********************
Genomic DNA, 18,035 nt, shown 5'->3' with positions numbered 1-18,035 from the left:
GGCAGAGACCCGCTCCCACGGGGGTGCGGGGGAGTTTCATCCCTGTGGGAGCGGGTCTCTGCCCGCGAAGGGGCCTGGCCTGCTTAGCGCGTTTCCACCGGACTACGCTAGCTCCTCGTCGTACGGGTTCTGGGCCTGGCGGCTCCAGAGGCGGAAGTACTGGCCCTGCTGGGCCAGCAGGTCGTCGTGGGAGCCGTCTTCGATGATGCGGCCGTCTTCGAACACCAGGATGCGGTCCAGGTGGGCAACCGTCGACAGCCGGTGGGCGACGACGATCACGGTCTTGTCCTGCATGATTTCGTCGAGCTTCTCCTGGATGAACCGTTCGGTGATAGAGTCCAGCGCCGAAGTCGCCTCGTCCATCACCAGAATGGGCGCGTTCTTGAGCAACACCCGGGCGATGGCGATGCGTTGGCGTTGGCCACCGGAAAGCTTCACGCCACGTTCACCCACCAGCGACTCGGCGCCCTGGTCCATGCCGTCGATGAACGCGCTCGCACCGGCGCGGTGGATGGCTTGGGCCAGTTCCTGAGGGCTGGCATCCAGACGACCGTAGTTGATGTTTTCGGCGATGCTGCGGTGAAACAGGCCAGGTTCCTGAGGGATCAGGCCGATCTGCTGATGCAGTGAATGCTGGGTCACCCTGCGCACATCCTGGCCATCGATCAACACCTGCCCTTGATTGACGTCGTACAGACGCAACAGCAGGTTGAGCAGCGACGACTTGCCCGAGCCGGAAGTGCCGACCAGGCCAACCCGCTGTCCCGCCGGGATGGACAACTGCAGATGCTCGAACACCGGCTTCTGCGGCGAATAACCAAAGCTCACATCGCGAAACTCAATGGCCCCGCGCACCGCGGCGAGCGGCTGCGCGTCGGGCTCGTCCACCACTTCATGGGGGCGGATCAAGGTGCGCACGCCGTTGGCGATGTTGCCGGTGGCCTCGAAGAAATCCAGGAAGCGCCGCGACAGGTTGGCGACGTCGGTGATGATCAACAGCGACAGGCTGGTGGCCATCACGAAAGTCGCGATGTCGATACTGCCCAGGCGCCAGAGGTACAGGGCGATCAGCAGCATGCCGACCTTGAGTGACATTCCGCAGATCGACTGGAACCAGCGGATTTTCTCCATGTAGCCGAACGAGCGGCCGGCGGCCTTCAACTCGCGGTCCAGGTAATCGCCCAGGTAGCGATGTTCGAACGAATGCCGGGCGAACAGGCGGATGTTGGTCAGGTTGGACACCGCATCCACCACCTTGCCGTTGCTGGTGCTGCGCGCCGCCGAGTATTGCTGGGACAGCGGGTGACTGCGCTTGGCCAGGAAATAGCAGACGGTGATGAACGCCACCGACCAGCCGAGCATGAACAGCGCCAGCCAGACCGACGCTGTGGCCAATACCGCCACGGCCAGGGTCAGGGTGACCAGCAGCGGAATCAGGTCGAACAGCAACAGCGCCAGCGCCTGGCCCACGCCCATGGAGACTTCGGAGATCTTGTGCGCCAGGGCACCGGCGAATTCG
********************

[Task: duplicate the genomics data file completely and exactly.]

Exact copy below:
Genomic DNA, 18,035 nt, shown 5'->3' with positions numbered 1-18,035 from the left:
GGCAGAGACCCGCTCCCACGGGGGTGCGGGGGAGTTTCATCCCTGTGGGAGCGGGTCTCTGCCCGCGAAGGGGCCTGGCCTGCTTAGCGCGTTTCCACCGGACTACGCTAGCTCCTCGTCGTACGGGTTCTGGGCCTGGCGGCTCCAGAGGCGGAAGTACTGGCCCTGCTGGGCCAGCAGGTCGTCGTGGGAGCCGTCTTCGATGATGCGGCCGTCTTCGAACACCAGGATGCGGTCCAGGTGGGCAACCGTCGACAGCCGGTGGGCGACGACGATCACGGTCTTGTCCTGCATGATTTCGTCGAGCTTCTCCTGGATGAACCGTTCGGTGATAGAGTCCAGCGCCGAAGTCGCCTCGTCCATCACCAGAATGGGCGCGTTCTTGAGCAACACCCGGGCGATGGCGATGCGTTGGCGTTGGCCACCGGAAAGCTTCACGCCACGTTCACCCACCAGCGACTCGGCGCCCTGGTCCATGCCGTCGATGAACGCGCTCGCACCGGCGCGGTGGATGGCTTGGGCCAGTTCCTGAGGGCTGGCATCCAGACGACCGTAGTTGATGTTTTCGGCGATGCTGCGGTGAAACAGGCCAGGTTCCTGAGGGATCAGGCCGATCTGCTGATGCAGTGAATGCTGGGTCACCCTGCGCACATCCTGGCCATCGATCAACACCTGCCCTTGATTGACGTCGTACAGACGCAACAGCAGGTTGAGCAGCGACGACTTGCCCGAGCCGGAAGTGCCGACCAGGCCAACCCGCTGTCCCGCCGGGATGGACAACTGCAGATGCTCGAACACCGGCTTCTGCGGCGAATAACCAAAGCTCACATCGCGAAACTCAATGGCCCCGCGCACCGCGGCGAGCGGCTGCGCGTCGGGCTCGTCCACCACTTCATGGGGGCGGATCAAGGTGCGCACGCCGTTGGCGATGTTGCCGGTGGCCTCGAAGAAATCCAGGAAGCGCCGCGACAGGTTGGCGACGTCGGTGATGATCAACAGCGACAGGCTGGTGGCCATCACGAAAGTCGCGATGTCGATACTGCCCAGGCGCCAGAGGTACAGGGCGATCAGCAGCATGCCGACCTTGAGTGACATTCCGCAGATCGACTGGAACCAGCGGATTTTCTCCATGTAGCCGAACGAGCGGCCGGCGGCCTTCAACTCGCGGTCCAGGTAATCGCCCAGGTAGCGATGTTCGAACGAATGCCGGGCGAACAGGCGGATGTTGGTCAGGTTGGACACCGCATCCACCACCTTGCCGTTGCTGGTGCTGCGCGCCGCCGAGTATTGCTGGGACAGCGGGTGACTGCGCTTGGCCAGGAAATAGCAGACGGTGATGAACGCCACCGACCAGCCGAGCATGAACAGCGCCAGCCAGACCGACGCTGTGGCCAATACCGCCACGGCCAGGGTCAGGGTGACCAGCAGCGGAATCAGGTCGAACAGCAACAGCGCCAGCGCCTGGCCCACGCCCATGGAGACTTCGGAGATCTTGTGCGCCAGGGCACCGGCGAATTCG